Donald Trump cheerleaders turn on special counsel Robert Mueller
Washington: High-profile supporters of US President Donald Trump are turning on special counsel Robert Mueller, the man charged with investigating Russian interference in the US election and possible collusion with Trump’s campaign.
As Mueller builds his legal team, Trump’s allies have begun raising questions about the former FBI director’s impartiality, suggesting he cannot be trusted to lead the probe. The comments come amid increasing frustration at the White House and among Trump supporters that the investigation will overshadow the president’s agenda for months to come—a prospect that has Democrats salivating.
“Republicans are delusional if they think the special counsel is going to be fair. Look who he is hiring,” tweeted former House speaker Newt Gingrich, an informal Trump adviser.
Just weeks ago, Gingrich had heaped praise on Mueller, hailing him as a “superb choice” for special counsel whose reputation was “impeccable for honesty and integrity.” But after the testimony of former FBI Director James Comey last week, Gingrich said he’d changed his mind.
“Time to rethink,” he tweeted Monday, citing Mueller’s hiring decisions and Comey’s admission that he’d instructed a friend to share with reporters notes he’d taken of his private conversations with Trump in order to force the appointment of special counsel.
Conservative commentator Ann Coulter offered a similar message, tweeting, “Now that we know TRUMP IS NOT UNDER INVESTIGATION, Sessions should take it back & fire Mueller.”
Going even further was Trump friend Chris Ruddy, the CEO of Newsmax, who suggested the president was already thinking about “terminating” Mueller in an interview with Judy Woodruff of “PBS NewsHour.”
“I think he’s considering perhaps terminating the special counsel,” said Ruddy. “I think he’s weighing that option.”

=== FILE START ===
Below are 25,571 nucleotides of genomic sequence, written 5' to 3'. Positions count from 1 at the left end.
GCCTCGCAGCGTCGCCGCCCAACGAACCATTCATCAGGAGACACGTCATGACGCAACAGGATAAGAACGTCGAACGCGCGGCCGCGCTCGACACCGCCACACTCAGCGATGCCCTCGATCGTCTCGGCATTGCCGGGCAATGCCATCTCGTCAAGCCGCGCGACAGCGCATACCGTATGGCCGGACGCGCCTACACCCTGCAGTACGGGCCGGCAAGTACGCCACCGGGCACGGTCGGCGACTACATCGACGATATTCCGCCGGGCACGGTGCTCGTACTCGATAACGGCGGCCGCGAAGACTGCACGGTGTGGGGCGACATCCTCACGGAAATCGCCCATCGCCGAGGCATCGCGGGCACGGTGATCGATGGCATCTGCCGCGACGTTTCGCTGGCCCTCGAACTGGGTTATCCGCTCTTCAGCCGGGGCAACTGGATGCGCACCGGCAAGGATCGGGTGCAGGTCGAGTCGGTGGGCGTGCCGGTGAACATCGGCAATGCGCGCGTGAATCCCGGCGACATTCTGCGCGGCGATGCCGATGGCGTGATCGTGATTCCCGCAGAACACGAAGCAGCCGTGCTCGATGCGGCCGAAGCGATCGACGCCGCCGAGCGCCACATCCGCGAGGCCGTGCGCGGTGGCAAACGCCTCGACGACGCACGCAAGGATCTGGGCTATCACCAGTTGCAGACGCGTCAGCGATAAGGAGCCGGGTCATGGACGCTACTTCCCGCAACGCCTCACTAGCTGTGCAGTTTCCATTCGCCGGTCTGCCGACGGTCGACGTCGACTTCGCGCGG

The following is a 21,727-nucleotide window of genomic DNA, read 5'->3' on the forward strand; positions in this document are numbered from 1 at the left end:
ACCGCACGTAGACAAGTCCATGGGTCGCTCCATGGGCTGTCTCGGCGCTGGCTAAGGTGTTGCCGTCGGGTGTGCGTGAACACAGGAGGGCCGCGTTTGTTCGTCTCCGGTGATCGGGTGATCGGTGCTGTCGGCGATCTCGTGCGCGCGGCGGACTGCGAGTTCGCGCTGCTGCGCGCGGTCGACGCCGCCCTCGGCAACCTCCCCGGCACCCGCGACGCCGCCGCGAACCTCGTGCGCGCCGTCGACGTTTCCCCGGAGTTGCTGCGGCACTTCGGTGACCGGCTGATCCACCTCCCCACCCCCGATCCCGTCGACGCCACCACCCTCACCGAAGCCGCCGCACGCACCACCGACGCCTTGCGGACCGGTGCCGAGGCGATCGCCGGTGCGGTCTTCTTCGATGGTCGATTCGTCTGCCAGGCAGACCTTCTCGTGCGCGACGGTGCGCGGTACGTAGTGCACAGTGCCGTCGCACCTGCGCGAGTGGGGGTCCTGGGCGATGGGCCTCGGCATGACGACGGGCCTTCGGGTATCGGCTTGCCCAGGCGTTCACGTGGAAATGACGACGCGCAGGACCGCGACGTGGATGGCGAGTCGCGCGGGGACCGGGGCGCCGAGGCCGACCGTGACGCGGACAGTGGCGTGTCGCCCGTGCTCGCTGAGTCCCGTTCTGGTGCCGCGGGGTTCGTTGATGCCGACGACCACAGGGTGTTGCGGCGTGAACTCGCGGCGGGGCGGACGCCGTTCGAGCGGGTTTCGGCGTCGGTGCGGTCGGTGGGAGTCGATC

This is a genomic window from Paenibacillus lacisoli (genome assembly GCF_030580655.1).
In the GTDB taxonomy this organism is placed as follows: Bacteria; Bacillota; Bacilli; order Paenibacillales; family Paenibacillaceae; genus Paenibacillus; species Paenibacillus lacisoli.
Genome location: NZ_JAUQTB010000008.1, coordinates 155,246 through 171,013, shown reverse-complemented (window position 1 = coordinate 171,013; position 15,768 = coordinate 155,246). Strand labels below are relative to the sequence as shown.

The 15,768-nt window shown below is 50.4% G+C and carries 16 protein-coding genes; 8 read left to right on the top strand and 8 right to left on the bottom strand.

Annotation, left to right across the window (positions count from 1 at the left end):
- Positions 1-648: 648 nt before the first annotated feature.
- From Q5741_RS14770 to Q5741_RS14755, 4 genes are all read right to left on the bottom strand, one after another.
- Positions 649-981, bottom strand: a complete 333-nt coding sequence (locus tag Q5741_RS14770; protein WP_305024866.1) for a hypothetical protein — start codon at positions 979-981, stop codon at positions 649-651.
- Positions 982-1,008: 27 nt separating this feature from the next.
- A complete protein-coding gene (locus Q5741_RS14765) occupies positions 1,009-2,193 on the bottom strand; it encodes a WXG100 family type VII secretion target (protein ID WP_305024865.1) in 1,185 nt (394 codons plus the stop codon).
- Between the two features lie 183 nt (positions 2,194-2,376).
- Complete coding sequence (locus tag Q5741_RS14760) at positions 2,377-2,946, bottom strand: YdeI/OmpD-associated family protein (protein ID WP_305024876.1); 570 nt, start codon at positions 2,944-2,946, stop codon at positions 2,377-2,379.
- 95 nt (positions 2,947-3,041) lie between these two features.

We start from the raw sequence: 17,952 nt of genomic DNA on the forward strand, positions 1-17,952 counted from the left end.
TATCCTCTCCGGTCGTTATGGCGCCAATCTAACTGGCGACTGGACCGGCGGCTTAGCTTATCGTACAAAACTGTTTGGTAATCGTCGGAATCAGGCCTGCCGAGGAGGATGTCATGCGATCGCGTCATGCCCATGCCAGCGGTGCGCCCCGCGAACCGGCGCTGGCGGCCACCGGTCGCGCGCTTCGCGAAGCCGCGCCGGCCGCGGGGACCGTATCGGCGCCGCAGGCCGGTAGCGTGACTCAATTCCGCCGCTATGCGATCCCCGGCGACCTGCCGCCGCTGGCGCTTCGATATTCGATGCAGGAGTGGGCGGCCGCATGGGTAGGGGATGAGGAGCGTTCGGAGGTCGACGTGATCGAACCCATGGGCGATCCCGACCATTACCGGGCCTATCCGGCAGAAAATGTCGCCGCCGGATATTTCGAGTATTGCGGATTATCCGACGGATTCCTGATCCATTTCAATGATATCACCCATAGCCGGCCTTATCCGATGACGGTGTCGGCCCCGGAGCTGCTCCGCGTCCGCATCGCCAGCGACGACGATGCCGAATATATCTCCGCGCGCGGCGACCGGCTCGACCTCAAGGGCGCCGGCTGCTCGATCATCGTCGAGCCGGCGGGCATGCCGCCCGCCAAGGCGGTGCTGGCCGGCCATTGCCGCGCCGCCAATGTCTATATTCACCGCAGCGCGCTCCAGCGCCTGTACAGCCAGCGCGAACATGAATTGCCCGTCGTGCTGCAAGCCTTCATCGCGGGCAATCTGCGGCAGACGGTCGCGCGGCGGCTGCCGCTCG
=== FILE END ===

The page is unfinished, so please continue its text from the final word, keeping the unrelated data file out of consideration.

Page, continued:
The talk about dismissing Mueller appeared to be coming from Trump allies—including some close to White House strategist Steve Bannon—who are increasingly frustrated with the prospect of a long and winding probe.
They say Trump did not collude with Russia and see the investigation as a politically motivated sham that handicaps Trump’s ability to execute his agenda, according to one person who advises the White House on how to handle the probe. The person demanded anonymity to discuss strategy on the sensitive matter.
Ruddy appeared to be basing his remarks, at least in part, on comments from Jay Sekulow, a member of Trump’s legal team, who told ABC in an interview Sunday that he was “not going to speculate” on whether Trump might at some point order deputy attorney general Rod Rosenstein to fire Mueller.
“Look, the president of the United States, as we all know, is a unitary executive. But the president is going to seek the advice of his counsel and inside the government as well as outside. And I’m not going to speculate on what he will or will not do,” Sekulow said. Still, he added, “I can’t imagine that that issue is going to arise.”
It wasn’t clear whether Ruddy, who speaks with the president often, was basing his remarks on a specific conversation with the president or entirely on Sekulow’s comments. Ruddy did not immediately respond to questions seeking clarification.
Ruddy was at the White House Monday to meet with White House aides, but did not speak with the president, press secretary Sean Spicer said.
White House spokeswoman Sarah Huckabee Sanders said via email, “Chris speaks for himself.”
Peter Carr, a spokesman for Mueller, declined to comment on Ruddy’s remarks.
Under current Justice Department regulations, firing Mueller would have to be done by attorney general Jeff Sessions’ deputy, Rosenstein, not the president—though those regulations could theoretically be set aside.
Sessions recused himself from all matters having to do with the Trump-Russia investigation because of his own conversations with Russian officials during the Trump transition.